Lysistrata

Lysistrata

Lysistrata

Lysistrata

Synopsis

This rollicking new translation of Aristophanes' comic masterpiece is rendered in blank verse for dialogue and in lyric meters and free verse for the songs. Appended commentary essayson Athenian democracy, ancient Greek warfare, Athenian women, and Greek Comedyoffer lively and informative discussions not only of Aristophanes, but of the broader fifth-century social, political, and cultural context as well.

Excerpt

I have esteemed Aristophanes’ Lysistrata since before I read a line of it. I heard as a teenager that one Greek comedy was about women placing an embargo on sex until their warring husbands made peace. “That must be a great story,” I said, lifting my head from Rousseau’s Confessions, which I had pulled from the family bookshelf and was searching in vain for dirty scenes.

When I got my hands on a Lysistrata translation, however, I was disappointed. the play was naughty enough, but somehow heavy and prim, too, and not particularly amusing. Long afterward, in studying ancient Greek, I discovered the pitfalls of translating Greek comedy: the humor in a line might depend on a particle, an element that does not exist in English but that Greeks could hardly utter a sentence without; an object or institution referred to might be awol from modern experience and have no functional equivalent; a joke that might have had Athenians gasping and scrambling for the latrines may just not be funny to us, though the gist is conveyed clearly.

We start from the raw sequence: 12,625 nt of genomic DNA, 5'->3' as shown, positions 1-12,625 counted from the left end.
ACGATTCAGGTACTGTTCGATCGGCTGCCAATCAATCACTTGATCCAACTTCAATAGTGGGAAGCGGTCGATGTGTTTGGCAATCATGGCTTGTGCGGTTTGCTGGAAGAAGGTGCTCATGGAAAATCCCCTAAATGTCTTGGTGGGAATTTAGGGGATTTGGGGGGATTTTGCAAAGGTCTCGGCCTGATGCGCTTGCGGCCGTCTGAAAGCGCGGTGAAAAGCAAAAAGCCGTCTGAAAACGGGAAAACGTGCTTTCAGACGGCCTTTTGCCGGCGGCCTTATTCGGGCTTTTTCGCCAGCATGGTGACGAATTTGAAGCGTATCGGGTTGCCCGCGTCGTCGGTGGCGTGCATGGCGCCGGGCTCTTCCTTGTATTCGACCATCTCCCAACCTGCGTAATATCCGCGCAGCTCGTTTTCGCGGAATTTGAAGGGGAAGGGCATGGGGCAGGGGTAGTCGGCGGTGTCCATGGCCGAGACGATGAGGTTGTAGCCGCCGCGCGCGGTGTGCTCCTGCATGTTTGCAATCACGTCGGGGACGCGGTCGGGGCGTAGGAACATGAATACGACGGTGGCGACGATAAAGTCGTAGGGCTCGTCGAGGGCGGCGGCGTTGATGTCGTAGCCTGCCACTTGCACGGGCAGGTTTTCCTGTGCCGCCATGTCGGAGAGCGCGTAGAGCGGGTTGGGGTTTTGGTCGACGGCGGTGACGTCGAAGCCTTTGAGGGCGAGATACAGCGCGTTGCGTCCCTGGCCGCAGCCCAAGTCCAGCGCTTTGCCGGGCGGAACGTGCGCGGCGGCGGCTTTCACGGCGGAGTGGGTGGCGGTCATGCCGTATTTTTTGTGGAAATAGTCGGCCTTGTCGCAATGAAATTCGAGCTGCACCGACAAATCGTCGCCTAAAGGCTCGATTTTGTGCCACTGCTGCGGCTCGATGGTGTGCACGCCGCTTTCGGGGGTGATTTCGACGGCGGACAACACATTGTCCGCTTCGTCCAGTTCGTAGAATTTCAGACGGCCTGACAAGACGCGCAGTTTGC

Yet translations of comedy that left me stone-faced still seemed sick and wrong, and I persisted in thinking that more could be done. Sadly, I did not come across the excitement of Douglass Parker’s work until much later—or not so sadly: it was better for me to address certain problems on my own than to imitate his methods, as I would no doubt have done in my herostarved youth.

My commentaries on Greek history and culture are like those on Rome attached to my translation of the Satyricon of Petronius, only somewhat longer. I have written them in the same spirit, one many readers said they found welcoming and helpful. Neither here nor there have I made any attempt at comprehensive surveys of scholarship or in-depth historical narration. Those exist elsewhere, in giddy plenty. These commentaries are an effort to offer something I regret not having had when my own interest in classics surfaced: a resource that is both basic and—without apologies—entertaining. This effort has been a natural accompaniment to my ambitions in translating.

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